Alesia Scott-Warren saw the link marked "Harlem Shake" and pressed play.
What she saw surprised her.
"I kept thinking, 'That is not the Harlem Shake,' " said Scott-Warren, 33, a hip-hop dance instructor at the Patel Conservatory in Tampa.
She thought she'd be witnessing a revival of the New York dance style that reached national popularity in the early 2000s with artists P. Diddy and G. Dep showcasing the moves in their music videos.
This Harlem Shake was not it.
This Harlem Shake, named for the song by Brooklyn trap-music DJ Baauer, is featured in thousands of 31-second videos of costumed people going crazy after the beat drops in the middle of a YouTube clip.
Scott-Warren thinks it's fun. But she also recognizes the danger in the massiveness of the meme.
"I would feel a little saddened if the real Harlem Shake got lost within those videos," she explained. "It was cool dance that was actually pretty technical. To think that it could even get lost … that would be pretty heartbreaking."
Three weeks after the first viral video launched, Googling "Harlem Shake" brings eight pages of stories and analysis of the meme before you get to one video of a person doing the actual dance.
Widely embraced, everyone from Jimmy Fallon to the 2013 NFL prospects have made their own Harlem Shake video. Recently, a roulette-style aggregator was launched so viewers could mindlessly watch Harlem Shake videos for hours on end.
But with success comes backlash.
Schlepp Films posted a video of responses from people from New York's Harlem — where the original dance was created — responding to the videos. The overwhelming response: "Stop that s---. That's not the Harlem Shake."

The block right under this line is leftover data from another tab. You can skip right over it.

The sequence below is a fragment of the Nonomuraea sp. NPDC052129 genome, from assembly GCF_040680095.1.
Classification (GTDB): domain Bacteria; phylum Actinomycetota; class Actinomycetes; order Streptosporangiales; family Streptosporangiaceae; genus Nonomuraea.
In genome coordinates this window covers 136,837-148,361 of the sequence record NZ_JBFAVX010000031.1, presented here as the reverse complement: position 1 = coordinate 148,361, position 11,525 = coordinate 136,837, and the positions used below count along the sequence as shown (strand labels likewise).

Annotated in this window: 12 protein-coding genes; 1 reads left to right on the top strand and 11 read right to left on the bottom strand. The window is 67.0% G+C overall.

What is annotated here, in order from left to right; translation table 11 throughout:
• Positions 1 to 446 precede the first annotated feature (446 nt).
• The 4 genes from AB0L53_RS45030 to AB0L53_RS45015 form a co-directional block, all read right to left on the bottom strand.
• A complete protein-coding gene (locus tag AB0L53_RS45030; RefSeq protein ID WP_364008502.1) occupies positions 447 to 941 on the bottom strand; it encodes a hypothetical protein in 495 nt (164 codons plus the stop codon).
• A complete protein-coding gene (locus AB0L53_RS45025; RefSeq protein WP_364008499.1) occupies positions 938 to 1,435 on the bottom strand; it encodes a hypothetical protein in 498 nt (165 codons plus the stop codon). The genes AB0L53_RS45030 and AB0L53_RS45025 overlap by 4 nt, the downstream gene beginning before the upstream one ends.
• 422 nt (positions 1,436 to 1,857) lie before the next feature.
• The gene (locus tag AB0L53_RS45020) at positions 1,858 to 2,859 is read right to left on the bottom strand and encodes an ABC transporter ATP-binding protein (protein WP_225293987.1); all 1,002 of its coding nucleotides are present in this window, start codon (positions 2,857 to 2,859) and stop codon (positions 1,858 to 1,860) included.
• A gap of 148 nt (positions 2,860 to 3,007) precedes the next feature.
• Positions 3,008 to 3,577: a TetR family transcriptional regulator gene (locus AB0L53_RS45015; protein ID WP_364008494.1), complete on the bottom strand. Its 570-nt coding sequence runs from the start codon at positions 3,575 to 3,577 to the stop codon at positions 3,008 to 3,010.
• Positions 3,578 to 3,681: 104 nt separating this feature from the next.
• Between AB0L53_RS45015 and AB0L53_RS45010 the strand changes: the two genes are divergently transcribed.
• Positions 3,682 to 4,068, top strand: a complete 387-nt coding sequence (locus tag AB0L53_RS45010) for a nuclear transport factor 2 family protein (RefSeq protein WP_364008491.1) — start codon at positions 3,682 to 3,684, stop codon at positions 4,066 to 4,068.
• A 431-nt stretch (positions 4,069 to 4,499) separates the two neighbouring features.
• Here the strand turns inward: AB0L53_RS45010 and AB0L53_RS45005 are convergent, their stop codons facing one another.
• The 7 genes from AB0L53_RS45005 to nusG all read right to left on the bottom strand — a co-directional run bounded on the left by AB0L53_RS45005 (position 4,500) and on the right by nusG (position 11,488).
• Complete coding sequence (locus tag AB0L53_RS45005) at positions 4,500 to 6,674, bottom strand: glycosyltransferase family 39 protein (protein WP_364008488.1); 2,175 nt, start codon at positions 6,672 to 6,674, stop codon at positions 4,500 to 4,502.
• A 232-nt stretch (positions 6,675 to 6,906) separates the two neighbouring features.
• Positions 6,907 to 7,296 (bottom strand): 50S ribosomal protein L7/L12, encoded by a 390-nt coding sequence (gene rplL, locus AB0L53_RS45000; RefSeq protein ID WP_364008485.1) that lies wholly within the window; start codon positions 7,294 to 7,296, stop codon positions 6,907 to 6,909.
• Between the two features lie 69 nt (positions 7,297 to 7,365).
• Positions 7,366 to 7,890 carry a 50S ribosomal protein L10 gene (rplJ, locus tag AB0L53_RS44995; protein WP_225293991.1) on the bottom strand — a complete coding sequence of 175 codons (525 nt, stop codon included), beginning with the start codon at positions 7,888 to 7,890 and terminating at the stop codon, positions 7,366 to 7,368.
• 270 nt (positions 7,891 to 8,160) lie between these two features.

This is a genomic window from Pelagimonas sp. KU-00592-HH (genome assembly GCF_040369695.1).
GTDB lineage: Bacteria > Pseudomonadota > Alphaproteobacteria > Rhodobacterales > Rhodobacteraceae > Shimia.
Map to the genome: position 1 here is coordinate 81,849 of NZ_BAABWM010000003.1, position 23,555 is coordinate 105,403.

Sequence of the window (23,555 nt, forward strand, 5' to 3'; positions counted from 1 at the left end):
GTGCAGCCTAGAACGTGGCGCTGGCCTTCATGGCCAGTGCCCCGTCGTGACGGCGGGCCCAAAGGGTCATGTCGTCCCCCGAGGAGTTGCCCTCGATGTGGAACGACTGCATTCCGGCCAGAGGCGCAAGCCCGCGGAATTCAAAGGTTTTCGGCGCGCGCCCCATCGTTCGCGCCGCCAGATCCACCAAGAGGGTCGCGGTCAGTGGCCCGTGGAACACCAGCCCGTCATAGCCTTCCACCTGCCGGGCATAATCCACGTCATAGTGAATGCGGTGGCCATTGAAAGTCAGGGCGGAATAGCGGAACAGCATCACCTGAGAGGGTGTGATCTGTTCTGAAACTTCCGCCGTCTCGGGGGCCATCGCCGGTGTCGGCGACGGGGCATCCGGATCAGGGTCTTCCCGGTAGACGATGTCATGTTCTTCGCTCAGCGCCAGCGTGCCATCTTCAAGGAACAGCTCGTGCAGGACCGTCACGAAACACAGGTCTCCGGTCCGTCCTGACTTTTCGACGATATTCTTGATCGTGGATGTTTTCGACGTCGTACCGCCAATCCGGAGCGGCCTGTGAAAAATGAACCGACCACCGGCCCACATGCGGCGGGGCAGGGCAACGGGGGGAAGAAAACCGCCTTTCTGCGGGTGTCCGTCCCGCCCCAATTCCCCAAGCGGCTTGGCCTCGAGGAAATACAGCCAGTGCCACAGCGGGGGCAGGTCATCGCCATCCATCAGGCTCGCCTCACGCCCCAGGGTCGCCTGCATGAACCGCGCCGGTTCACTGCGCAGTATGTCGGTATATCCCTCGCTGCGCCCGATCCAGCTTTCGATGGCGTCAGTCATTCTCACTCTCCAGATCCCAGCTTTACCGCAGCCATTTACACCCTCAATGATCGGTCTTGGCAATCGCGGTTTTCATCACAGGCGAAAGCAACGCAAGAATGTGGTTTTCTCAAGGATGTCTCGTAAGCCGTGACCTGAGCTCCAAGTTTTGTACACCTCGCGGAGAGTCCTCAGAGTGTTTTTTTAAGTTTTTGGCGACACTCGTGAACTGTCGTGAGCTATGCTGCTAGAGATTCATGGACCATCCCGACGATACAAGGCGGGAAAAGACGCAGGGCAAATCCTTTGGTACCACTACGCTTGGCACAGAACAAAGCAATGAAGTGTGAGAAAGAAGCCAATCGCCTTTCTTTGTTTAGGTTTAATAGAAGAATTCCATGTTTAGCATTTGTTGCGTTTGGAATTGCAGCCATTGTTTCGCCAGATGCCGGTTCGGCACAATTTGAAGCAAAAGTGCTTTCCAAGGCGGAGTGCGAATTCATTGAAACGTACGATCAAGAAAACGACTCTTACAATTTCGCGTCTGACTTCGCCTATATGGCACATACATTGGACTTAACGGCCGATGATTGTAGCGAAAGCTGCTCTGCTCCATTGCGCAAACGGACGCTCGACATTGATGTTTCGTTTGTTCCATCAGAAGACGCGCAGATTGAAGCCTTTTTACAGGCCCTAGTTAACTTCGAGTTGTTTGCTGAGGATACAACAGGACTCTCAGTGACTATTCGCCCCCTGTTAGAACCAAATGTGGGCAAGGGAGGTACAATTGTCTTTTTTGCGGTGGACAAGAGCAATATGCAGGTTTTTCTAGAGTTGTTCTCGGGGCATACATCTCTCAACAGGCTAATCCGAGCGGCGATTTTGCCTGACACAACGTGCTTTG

Internet commenters replied that the Harlem residents are all sour grapes and no one is trying to replace their beloved dance.
But it's a hard argument to make when so many creators of the videos have only other videos as a frame of reference. Theresa Collington never heard of the Manhattanite mix of body isolations and contractions that rose to popularity in the early 2000s.
But when discussing what was trending with the news staff at WTSP-TV last week the "Harlem Shake" came up. Collington, the digital director for Channel 10 News and WTSP.com, posted a video of news anchors Reginald Roundtree and Heather Van Ness, along with 13 other staffers, getting loosey-goosey in firefighter helmets, feather boas and other props.
"We got 10,000 views the first day," she said. "That's impressive for a single video."
The crew at WTSP weren't the first to make a video in the Tampa Bay area or even the first news team to join the meme, Saint Leo University's baseball team and kids on the University of South Florida quad got into the act. And local radio station WiLD 94.1-FM even made a game of it, asking viewers to text message the people they recognized in their version.
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Like PSY's Gangnam Style, the Harlem Shake took hold of the Internet. The supposed original was uploaded to YouTube on Feb. 2. It shows four men in body suits — some with masks — humping the air for 15 seconds until the song's beat drops, then letting loose with seriously wacky arm movements.
The important element is the jump-cut between the humping and wackiness. It's the part of the video that stuck in the cultural consciousness and has been translated more than 1,000 times over in three weeks. In its current formulation, a single (often masked) dancer air humps through a room of people going about their normal activities. Then after the drop, the video jump-cuts to everyone in the room going bananas in the weirdest outfits they can find.
It's a bit of mindless Internet fun — a joy buzzer for 2013.
But for the people of Harlem and hip-hop dance instructors like Scott-Warren, it could be a cause for mourning.
"The Harlem Shake really kind of kicked off the hip-hop dance fads of the 2000s. Each region got to participate and come up with their own," Scott-Warren said. "That was a fly dance. I hope it won't ever be forgotten."